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Music-Billie Eilish

This Nov. 2 photo shows singer Billie Eilish at the 2019 LACMA Art and Film Gala in Los Angeles. Eilish is set to the sing the theme song for the upcoming James Bond film, becoming the youngest act to write and record a song for the iconic film franchise. Eilish turned 18 in December.

Billie Eilish has achieved yet another musical milestone. The 18-year-old pop wonder is recording the theme song for the upcoming, 25th James Bond film “No Time to Die,” becoming the youngest artist to do so. Eilish, who co-wrote the song with her brother Finneas O’Connell, will follow in the footsteps of such artists as Paul McCartney, Gladys Knight, Tom Jones, Duran Duran and Adele.

“It feels crazy to be a part of this in every way. To be able to score the theme song to a film that is part of such a legendary series is a huge honour,” the singer, who will also work with composer Hans Zimmer, said in a statement tweeted by the franchise’s official account. “James Bond is the coolest film franchise ever to exist. I’m still in shock.”

“Writing the theme song for a bond film is something we’ve been dreaming about doing our entire lives. There is no more iconic pairing of music and cinema in my opinion. We feel so so lucky to play a small role in such a legendary franchise,” O’Connell added on Instagram.

A fitting pick

Eilish — whose brooding electropop has captured the country’s ears and earned her six Grammy nominations (including album of the year, record of the year, song of the year and best new artist) for the upcoming awards ceremony — is a fitting pick for the franchise, which tends to favor music with a stately soaring somberness. (Think: Adele’s “Skyfall,” which finds the singer’s smoky voice rising from vaguely threatening to victorious and back throughout the tune.)

The theme song — and who will perform it — has become an integral part of each new installment in the Bond franchise, and it often earns the chosen artist accolades if not awards. (Welsh singer Shirley Bassey, who sang “Goldfinger,” “Diamonds Are Forever,” and “Moonraker” is the only musician who has performed more than one.)

Arguably the most enduring song of the bunch is McCartney’s “Live and Let Die” from the 1973 film of the same name, which was the first to earn an Academy Award nomination (more than a decade after the film series debuted) and reached No. 2 on the Billboard charts. But Duran Duran and John Barry’s eponymous “A View to a Kill” in 1985 reached a higher peak in its own time, and is the only Bond song to top the charts in the United States.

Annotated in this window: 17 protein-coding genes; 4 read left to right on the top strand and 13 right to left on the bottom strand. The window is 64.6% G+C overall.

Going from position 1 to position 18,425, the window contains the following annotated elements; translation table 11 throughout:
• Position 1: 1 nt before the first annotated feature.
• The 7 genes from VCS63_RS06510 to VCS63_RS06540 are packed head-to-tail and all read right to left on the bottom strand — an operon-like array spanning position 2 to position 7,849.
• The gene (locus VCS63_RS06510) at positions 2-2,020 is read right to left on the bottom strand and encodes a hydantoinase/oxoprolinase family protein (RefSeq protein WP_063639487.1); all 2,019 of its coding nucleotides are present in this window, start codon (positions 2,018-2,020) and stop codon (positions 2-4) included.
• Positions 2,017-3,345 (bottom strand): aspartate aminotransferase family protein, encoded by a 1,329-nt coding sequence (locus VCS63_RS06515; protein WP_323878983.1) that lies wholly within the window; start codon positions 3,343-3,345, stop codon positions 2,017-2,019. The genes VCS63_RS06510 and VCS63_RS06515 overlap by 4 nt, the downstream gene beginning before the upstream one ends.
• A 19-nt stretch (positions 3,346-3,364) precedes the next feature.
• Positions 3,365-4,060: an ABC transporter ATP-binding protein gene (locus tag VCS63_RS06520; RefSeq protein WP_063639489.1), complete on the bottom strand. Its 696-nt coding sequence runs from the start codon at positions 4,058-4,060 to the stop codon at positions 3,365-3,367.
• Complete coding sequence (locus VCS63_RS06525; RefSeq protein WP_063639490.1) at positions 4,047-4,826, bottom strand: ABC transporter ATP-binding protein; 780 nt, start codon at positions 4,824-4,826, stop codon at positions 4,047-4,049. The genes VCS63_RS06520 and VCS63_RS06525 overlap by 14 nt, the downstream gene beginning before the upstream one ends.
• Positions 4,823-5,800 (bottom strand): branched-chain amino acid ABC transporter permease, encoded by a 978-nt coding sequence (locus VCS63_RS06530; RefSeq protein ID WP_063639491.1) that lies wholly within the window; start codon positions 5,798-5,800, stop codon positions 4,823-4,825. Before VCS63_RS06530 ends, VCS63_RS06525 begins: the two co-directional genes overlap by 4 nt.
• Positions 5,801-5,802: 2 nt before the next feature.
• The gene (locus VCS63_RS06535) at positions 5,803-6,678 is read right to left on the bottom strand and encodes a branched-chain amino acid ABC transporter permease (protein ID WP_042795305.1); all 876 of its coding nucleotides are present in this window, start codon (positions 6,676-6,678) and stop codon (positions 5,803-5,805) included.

Oscar noms

Carly Simon and Bill Conti both received Oscar noms for their Bond tunes, but the franchise didn’t secure a victory until recently. Only Adele and Sam Smith have won the golden statues for their efforts: her for “Skyfall” in 2012 and “Writing’s on the Wall” for 2015’s “Spectre,” respectively.

In some cases, making a song that isn’t used in the movie can prove to be helpful in its own way. A number of artists recorded songs for the franchise that were never used, which they later repurposed to suit their own needs. Brian Wilson, for example, recorded a song titled “Run James Run” in hopes it would become a Bond theme. After it was rejected, he transformed it into the instrumental “Pet Sounds” on the iconic Beach Boys album. He revived the title years later and put out a song called “Run James Run” on his 2017 compilation album, “Playback: The Brian Wilson Anthology.”

Johnny Cash’s “Thunderball,” Alice Cooper’s “The Man with the Golden Gun,” and Blondie’s “For Your Eyes Only” were all also originally intended as theme songs — as their titles suggest.

“No Time to Die,” the final film to feature Daniel Craig as Bond, hits theaters in April.